Adam Barnett worked hard to make an impression, a young Miami businessman who drove luxury cars and surrounded himself with beautiful young women.
He boasted a curious array of businesses and personal interests, owning dozens of properties, a beauty salon and an emerging oil company purportedly primed to tap a Texas gusher — not to mention a really impressive collection of Nike sneakers.
But that engaging and eclectic facade masked a dark side.
Barnett, 40, has never been convicted of a serious crime but police, former associates and court documents paint him as a penny-stock con artist who scammed millions of dollars, mercilessly stalked enemies and lured an underage teen into a tryst on South Beach — by posing on Facebook as a Hooters waitress offering big bucks and a Rolex to bed a rich guy.
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That guy, Miami Beach police say, happened to be him. And, they say, he never paid up.
Police documents released last month allege that Barnett — jailed since 2012 after the duped teen reported him to police — even plotted to have his young accuser murdered while he was behind bars.
Authorities worked with a jail informant to unravel the murder plot. Now, Barnett and his assistant, a former college student and model named Maggy Caceres, 23, have been charged with conspiracy to commit murder.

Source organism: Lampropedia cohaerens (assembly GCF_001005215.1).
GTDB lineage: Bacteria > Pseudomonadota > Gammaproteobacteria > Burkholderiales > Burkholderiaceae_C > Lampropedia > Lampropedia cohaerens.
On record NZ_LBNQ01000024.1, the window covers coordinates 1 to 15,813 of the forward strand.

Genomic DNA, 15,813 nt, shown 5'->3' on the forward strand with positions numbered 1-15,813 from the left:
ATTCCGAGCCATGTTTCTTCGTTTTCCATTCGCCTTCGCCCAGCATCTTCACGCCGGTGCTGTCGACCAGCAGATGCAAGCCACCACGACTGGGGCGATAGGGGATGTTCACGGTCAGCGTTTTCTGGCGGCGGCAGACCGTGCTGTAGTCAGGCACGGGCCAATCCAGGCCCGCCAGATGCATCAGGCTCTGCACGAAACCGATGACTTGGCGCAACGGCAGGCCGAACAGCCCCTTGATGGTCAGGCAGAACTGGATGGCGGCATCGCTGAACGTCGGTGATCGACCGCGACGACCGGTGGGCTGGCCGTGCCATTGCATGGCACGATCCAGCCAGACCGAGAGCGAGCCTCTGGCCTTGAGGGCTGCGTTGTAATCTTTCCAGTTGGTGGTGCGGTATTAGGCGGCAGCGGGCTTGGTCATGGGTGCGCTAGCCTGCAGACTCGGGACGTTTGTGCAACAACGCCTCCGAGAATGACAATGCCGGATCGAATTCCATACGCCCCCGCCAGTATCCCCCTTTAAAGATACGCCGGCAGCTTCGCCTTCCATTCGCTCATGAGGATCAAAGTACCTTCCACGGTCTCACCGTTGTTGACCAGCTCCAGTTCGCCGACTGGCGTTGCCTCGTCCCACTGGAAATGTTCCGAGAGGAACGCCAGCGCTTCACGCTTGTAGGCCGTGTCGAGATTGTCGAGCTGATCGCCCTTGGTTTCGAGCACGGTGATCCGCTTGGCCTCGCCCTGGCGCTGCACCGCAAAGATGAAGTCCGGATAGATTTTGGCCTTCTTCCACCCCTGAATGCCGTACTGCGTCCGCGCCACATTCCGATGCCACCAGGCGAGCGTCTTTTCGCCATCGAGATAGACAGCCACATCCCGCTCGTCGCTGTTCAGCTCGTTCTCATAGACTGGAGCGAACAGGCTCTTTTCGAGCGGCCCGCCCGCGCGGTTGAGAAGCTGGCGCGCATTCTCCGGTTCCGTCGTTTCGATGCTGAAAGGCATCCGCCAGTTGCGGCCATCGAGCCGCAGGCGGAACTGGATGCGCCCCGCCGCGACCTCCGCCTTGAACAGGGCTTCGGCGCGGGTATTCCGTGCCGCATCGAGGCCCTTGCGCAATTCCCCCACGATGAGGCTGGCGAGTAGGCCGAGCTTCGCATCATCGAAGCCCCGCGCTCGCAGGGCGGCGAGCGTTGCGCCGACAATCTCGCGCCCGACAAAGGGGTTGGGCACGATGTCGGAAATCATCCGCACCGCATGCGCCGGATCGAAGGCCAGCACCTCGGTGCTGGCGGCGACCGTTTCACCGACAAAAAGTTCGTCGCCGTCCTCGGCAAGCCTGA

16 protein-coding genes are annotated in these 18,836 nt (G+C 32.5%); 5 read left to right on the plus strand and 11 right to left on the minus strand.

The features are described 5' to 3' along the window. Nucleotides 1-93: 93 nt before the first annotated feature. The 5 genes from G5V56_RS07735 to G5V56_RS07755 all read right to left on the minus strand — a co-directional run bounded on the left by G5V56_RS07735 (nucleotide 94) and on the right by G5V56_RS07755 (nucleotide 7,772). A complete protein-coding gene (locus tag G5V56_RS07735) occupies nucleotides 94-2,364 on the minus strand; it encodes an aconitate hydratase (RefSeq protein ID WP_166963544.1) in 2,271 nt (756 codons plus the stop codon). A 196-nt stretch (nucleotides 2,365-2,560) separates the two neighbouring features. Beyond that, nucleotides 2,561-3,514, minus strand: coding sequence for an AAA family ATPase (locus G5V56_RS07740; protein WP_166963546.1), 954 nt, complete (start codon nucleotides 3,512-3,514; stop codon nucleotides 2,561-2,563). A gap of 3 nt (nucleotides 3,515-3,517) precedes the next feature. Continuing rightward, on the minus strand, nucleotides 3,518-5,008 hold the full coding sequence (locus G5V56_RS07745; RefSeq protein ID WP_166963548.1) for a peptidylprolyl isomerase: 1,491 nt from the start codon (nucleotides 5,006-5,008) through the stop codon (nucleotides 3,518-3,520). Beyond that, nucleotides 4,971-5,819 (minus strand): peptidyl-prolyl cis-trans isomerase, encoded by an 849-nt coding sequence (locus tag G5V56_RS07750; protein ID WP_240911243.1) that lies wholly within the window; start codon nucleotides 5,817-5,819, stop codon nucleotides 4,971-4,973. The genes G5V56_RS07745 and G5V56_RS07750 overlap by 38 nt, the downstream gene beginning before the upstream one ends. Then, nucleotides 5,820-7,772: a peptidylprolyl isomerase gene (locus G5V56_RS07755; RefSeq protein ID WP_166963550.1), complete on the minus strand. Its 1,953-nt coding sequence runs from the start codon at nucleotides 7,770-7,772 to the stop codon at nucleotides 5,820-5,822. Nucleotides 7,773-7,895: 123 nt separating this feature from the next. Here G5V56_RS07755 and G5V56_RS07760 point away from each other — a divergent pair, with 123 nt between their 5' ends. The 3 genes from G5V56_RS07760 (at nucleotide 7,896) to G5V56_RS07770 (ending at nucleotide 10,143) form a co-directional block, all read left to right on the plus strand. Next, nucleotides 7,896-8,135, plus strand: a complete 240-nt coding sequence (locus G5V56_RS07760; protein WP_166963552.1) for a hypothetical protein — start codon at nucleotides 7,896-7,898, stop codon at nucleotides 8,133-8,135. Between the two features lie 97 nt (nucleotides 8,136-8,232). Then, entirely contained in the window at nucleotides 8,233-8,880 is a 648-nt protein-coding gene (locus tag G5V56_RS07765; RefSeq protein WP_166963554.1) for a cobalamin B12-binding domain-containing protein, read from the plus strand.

“He’s pure evil,” said one Miramar businessman who was says he was stalked by Barnett, and also targeted in his jailhouse scheme. “He wreaks havoc everywhere he goes.”
Both Barnett and Caceres have pleaded not guilty and face trial. Barnett’s defense attorney, Miami-Dade Assistant Public Defender Lisa Lewis, declined to comment.
Prosecutors charged Barnett and Caceres in November 2014. But records detailing the alleged plot remained sealed until late March as investigators ensured no one else was involved.
Caceres’ attorney said the former Florida International University student’s arrest came as a shock to her family and that the girl was manipulated.
“Maggy is a lovely young woman who was very naive and was taken advantage of and used by Barnett,” said defense attorney Jeffrey Weiner. “She realizes that and we’re working to favorably resolve the case on her behalf.”
Most of Barnett’s former associates were hesitant to talk. Several who spoke to the Herald did not want their identities revealed for fears of lawsuits — or for their own safety.